One of the most significant ways trauma bonding affects victims is their ability to trust. Having gone through the cycle of abuse, ideas of love, trust, and safety can be confusing and frightening. It might be hard to trust others or even trust themselves. This connects to survivors often suffering from low self-esteem and low self-worth. They may blame themselves for the abuse, feeling shame, guilt, and worthlessness, which can remain even after leaving.

Sometimes this distorted view of love can lead to the victim entering into other abusive relationships. This is not a conscious choice. Understanding the cycle of abuse can empower survivors to avoid harmful relationships in the future. 

Recovering from trauma bonding

The damage that trauma bonding inflicts on victims is significant but recovery and healing is possible. Hope is a hugely powerful aspect of healing. There is always hope, even in the darkest of times. 

There are many ways that survivors can heal and recover. It is important to say, however, that the journey of healing from trauma bonding is deeply personal, and what works for one individual may not work for another. The most important aspect is to connect with others who understand what you have been through and can support you on the journey. That might be a therapist or counsellor or a support group.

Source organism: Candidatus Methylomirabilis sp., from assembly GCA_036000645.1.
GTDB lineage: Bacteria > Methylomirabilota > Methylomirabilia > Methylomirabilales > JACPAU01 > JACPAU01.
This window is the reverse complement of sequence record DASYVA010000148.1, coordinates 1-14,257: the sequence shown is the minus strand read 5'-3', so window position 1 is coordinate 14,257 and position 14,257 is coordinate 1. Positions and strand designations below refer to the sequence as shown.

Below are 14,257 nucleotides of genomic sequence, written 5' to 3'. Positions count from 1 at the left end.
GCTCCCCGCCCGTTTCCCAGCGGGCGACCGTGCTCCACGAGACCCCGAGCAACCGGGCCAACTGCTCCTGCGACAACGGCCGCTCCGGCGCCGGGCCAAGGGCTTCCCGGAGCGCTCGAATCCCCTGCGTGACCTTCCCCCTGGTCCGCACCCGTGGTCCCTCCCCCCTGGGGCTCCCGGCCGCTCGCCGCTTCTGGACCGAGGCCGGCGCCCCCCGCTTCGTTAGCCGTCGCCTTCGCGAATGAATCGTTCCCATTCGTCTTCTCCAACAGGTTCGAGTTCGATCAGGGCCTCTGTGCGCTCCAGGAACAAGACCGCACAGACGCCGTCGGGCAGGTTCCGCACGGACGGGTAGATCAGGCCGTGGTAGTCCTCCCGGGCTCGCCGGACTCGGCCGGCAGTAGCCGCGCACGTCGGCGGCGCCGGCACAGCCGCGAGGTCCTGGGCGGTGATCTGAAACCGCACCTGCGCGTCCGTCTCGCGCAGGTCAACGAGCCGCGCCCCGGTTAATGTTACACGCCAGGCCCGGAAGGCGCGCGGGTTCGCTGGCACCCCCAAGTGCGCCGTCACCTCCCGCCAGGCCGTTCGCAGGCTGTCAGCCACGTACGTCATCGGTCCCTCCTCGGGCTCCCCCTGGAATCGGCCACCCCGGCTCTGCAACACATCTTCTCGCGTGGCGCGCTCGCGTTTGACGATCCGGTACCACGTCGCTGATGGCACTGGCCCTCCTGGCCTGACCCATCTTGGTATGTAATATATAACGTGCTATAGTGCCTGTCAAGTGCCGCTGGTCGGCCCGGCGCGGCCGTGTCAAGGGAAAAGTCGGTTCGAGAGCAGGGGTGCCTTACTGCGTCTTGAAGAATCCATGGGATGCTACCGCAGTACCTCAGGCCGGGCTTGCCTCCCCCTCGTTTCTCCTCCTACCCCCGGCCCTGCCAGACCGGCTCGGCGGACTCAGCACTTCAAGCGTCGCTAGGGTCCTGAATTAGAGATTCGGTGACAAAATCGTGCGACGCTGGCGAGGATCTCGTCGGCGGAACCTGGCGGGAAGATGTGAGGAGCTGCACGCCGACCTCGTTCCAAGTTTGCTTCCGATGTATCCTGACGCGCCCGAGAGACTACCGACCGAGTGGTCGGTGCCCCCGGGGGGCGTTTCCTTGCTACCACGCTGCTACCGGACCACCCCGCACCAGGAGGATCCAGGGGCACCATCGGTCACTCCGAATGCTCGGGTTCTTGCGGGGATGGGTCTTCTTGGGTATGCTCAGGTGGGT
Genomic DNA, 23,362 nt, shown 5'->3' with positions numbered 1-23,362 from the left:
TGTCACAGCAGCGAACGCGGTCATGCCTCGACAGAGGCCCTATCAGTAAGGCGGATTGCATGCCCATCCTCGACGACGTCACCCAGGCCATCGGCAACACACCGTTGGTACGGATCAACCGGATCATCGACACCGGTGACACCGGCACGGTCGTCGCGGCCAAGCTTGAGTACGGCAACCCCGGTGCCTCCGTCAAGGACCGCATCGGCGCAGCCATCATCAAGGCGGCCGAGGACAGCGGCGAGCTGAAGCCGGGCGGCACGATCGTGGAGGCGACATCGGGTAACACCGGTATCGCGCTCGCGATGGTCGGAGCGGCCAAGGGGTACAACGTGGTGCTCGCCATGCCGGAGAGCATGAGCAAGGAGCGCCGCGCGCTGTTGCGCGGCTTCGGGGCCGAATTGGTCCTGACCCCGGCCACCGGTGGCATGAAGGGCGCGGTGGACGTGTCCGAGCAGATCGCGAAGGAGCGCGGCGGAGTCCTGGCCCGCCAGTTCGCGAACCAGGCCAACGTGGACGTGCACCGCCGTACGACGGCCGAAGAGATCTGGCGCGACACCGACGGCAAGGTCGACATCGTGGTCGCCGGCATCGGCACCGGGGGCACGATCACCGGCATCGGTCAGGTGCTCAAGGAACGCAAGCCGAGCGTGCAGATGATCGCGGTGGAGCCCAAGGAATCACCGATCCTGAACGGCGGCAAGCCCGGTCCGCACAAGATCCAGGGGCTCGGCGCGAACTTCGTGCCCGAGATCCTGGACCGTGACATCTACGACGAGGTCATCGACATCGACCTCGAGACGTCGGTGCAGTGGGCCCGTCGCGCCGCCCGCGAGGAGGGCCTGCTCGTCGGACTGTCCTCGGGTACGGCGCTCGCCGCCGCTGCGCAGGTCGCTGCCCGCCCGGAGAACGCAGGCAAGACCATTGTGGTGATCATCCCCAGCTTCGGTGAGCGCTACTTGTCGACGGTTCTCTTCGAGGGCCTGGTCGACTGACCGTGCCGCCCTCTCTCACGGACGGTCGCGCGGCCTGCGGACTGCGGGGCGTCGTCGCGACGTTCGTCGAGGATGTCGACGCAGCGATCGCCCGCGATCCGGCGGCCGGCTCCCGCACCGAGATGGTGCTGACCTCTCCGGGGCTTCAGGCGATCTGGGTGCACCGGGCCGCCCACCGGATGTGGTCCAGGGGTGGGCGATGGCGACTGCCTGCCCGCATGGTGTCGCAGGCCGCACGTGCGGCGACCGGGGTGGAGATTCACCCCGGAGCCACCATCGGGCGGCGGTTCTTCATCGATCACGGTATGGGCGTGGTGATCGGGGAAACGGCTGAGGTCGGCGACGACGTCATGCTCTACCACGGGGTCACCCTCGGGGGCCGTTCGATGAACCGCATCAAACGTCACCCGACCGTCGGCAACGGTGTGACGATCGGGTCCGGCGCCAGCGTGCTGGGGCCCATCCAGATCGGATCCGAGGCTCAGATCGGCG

Seeking professional support can be life-changing, but it is important that you seek a therapist or counsellor that understands the destructive nature of abusive relationships, the cycle of abuse and the impact on victims. Look for those who have experience of working with abuse and trauma and who have specialist training and experience supporting victims and survivors. 

There is no one way to 'do' therapy, especially when it comes to recovery from trauma bonding. It may include talking through what has happened to you, processing emotions and grieving the loss of the relationship. It might involve body work, mindfulness and breathing exercises to help calm anxiety or creative work which helps connect you to yourself again. 

Whatever support you access, remember, abuse is not your fault and you are not defined by it. You are not alone.

If you are concerned about abuse within your relationship, or you are worried about someone else visit SafeLives' advice page for organisations that can support you.

The views expressed in this article are those of the author. All articles published on Counselling Directory are reviewed by our editorial team.

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Basingstoke, Hampshire, RG24
Written by Amy Sutton
Basingstoke, Hampshire, RG24

Amy is an integrative therapist who specialises in relational trauma, toxic relationships, domestic abuse and low self-esteem. She supports clients suffering from a range of common life obstacles and mental health challenges - from bereavement to anxiety, low mood and low self-confidence to depression, big life choices and positive changes.